I have compiled some frequently asked questions about business and agriculture filings. Read below for the question and its answer.

I operate or have operated a business or farming operation--which chapter should I file?

This decision may be very complicated and depends on many factors. If you wish to liquidate your business, usually a Chapter 7 filing is most appropriate. In limited circumstances, the extra expense of a Chapter 11 may be more suitable. In some cases, filing bankruptcy to liquidate a business may have no benefit. Chapter 11 is primarily used to reorganize rather than liquidate businesses.

If your debts are below the following amounts, you may be eligible to use the Chapter 13 repayment bankruptcy:

  • Secured Debts (debts secured by collateral) less than $1,149,525
  • Unsecured Debts (debts without collateral) less than $383,175

A chapter 11 or 12 may be appropriate if you wish to reorganize a farming or ranching operation. To qualify for chapter 12, you must be a “family farmer.” You must have less than a certain amount of farm related debt and more than a set percentage of your debt and your income must arise out of a farming operation.

How are the creditors paid in Chapter 11 and 12?

I will prepare and file a plan that will set forth the amount and timing of creditor payments. The court will hold a confirmation hearing to determine whether or not the plan is adequate.

Do I have to be able to operate profitably in order to reorganize under Chapter 11 or 12?

We must show the court that your business has been reorganized and capable of making the payments stated in the plan. This determination is made by reviewing your past financial performance, estimating the required amount to fund your plan, and analyzing the prospects for future profitability or cash flow to make those payments. If there isn't a realistic possibility of funding a plan, we are wasting our time and the creditor's money.

Is a trustee appointed in a Chapter 11?

After the filing, you will become a “debtor in possession.” As the debtor in possession, you are a fiduciary for the creditors and essentially serve as a trustee. If there is mismanagement, fraud, dishonest, or other serious problems, the court may order the appointment of a trustee to take over the business.

Is a trustee appointed in Chapter 12?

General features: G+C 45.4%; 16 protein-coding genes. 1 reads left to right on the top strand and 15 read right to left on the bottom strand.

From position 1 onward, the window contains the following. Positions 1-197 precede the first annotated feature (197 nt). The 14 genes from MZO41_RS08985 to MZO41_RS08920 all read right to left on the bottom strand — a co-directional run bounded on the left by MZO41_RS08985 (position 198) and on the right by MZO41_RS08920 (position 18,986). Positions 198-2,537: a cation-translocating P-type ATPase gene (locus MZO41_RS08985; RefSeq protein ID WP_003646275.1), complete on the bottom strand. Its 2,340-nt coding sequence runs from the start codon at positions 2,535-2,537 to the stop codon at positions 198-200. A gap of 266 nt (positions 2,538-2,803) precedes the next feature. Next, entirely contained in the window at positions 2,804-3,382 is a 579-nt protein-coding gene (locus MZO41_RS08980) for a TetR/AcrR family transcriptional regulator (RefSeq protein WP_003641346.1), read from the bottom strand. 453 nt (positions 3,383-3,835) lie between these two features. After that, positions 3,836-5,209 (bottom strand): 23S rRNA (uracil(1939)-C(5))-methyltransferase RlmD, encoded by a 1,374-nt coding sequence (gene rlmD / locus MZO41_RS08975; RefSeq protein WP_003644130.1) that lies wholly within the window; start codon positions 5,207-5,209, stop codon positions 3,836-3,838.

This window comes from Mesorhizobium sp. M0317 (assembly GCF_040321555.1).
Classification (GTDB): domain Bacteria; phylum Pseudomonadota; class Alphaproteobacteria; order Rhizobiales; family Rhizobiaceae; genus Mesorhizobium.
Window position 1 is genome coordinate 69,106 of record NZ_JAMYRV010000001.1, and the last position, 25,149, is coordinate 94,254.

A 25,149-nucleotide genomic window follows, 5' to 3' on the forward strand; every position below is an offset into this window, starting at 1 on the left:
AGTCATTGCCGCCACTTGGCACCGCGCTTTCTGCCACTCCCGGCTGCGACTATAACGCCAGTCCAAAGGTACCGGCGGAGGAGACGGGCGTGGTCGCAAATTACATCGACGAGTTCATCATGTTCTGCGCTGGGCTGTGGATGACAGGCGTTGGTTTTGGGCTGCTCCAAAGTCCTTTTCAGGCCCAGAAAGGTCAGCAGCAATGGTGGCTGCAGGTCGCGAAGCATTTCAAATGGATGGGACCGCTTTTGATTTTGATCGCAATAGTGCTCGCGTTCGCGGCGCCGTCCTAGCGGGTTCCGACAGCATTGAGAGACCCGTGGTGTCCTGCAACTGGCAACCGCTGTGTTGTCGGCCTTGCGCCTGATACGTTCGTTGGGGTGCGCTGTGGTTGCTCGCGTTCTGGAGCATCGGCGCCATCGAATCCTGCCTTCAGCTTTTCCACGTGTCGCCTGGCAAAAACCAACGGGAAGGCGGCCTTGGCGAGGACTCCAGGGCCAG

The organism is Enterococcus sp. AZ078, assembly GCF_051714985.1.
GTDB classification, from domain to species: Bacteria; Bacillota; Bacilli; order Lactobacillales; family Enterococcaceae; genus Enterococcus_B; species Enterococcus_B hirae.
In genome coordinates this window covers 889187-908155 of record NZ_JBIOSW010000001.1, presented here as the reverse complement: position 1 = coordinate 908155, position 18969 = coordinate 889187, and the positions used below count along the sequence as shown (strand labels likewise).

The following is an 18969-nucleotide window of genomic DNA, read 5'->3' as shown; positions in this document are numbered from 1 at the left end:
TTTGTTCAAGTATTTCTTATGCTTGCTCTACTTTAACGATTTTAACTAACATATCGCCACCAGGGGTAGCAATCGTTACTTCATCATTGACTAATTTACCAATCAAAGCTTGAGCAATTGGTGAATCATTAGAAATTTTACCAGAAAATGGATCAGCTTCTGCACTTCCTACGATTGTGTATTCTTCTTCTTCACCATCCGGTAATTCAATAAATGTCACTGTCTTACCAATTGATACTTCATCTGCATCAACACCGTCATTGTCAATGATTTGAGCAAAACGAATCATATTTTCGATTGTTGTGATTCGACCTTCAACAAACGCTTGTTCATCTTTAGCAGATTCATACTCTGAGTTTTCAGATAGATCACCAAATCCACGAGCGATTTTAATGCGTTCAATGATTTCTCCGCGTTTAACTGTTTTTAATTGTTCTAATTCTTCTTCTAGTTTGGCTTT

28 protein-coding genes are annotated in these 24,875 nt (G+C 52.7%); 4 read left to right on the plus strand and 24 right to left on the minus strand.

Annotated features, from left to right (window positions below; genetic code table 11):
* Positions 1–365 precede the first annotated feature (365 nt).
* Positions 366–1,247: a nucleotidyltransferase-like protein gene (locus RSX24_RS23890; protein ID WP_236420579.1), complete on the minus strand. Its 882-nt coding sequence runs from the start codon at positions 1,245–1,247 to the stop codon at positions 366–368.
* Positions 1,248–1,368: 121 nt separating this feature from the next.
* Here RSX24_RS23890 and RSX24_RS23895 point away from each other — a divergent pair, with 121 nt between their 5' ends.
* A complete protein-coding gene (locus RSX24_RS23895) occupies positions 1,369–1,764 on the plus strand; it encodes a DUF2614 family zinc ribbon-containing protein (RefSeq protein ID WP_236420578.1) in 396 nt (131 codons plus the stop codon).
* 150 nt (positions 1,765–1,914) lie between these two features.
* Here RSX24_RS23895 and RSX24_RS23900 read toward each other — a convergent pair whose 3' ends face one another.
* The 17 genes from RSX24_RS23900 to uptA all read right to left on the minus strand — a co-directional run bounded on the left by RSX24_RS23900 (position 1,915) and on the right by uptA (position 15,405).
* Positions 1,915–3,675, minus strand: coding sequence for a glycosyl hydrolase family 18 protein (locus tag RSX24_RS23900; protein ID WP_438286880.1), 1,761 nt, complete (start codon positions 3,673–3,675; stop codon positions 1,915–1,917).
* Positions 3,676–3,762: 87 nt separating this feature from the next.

Yes. However, the trustee's role is limited. You will continue to operate the business unless you are removed as a “debtor in possession” by the court.

Are requirements placed upon me as a “debtor in possession” in a Chapter 12 and 11 case?

Yes. A Chapter 11 or 12 filing may provide you with significant powers and change the balance of power between you and your creditors. These powers, however, do come at a cost. You are a fiduciary for the creditors and are required to adhere to many rules. You must routinely file financial reports with the court and the trustee or the United States Trustee. You will have to appear for at least two hearings. Contested Chapter 11 and 12 hearings may involve complex litigation.

Do I have to operate a business to be eligible for Chapter 11 relief?

No. Chapter 11, however, is very expensive and complicated. A complete analysis of your financial situation must be undertaken to determine whether or not you should file. I do not charge for an initial consultation to explore the prospects for a successful reorganization.

How much does it cost? 

Each case is different. Generally, I require a cash retainer payment. The retainer is applied to any bills that accrue before we file. After filing, the court must enter an order approving my fees before I am paid. After an office consultation, I will be able to provide you with the amount I will need as a retainer. I will be glad to send you a copy of my standard chapter 11 and 12 fee agreements for your review. A filing fee must be paid to the U.S. Bankruptcy Court.

  • Chapter 11 - $1213
  • Chapter 12 - $246 

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